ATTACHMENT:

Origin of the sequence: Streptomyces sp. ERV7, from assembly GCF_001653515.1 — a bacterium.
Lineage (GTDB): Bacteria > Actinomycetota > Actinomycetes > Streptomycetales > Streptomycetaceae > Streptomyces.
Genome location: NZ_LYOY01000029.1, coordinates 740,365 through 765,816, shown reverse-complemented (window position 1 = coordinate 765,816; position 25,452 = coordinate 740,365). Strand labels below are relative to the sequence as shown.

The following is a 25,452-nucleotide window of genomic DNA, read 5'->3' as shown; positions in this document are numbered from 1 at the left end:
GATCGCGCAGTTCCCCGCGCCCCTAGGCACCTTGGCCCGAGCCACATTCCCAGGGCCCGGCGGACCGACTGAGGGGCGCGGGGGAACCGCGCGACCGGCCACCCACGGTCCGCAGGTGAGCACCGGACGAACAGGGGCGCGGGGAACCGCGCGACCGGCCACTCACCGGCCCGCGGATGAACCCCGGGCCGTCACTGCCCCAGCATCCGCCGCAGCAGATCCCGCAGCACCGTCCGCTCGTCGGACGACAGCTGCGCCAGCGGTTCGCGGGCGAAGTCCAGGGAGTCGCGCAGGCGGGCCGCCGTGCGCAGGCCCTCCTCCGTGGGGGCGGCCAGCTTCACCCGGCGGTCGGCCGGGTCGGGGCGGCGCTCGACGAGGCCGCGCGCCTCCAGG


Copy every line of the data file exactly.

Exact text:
Origin of the sequence: Streptomyces sp. ERV7, from assembly GCF_001653515.1 — a bacterium.
Lineage (GTDB): Bacteria > Actinomycetota > Actinomycetes > Streptomycetales > Streptomycetaceae > Streptomyces.
Genome location: NZ_LYOY01000029.1, coordinates 740,365 through 765,816, shown reverse-complemented (window position 1 = coordinate 765,816; position 25,452 = coordinate 740,365). Strand labels below are relative to the sequence as shown.

The following is a 25,452-nucleotide window of genomic DNA, read 5'->3' as shown; positions in this document are numbered from 1 at the left end:
GATCGCGCAGTTCCCCGCGCCCCTAGGCACCTTGGCCCGAGCCACATTCCCAGGGCCCGGCGGACCGACTGAGGGGCGCGGGGGAACCGCGCGACCGGCCACCCACGGTCCGCAGGTGAGCACCGGACGAACAGGGGCGCGGGGAACCGCGCGACCGGCCACTCACCGGCCCGCGGATGAACCCCGGGCCGTCACTGCCCCAGCATCCGCCGCAGCAGATCCCGCAGCACCGTCCGCTCGTCGGACGACAGCTGCGCCAGCGGTTCGCGGGCGAAGTCCAGGGAGTCGCGCAGGCGGGCCGCCGTGCGCAGGCCCTCCTCCGTGGGGGCGGCCAGCTTCACCCGGCGGTCGGCCGGGTCGGGGCGGCGCTCGACGAGGCCGCGCGCCTCCAGG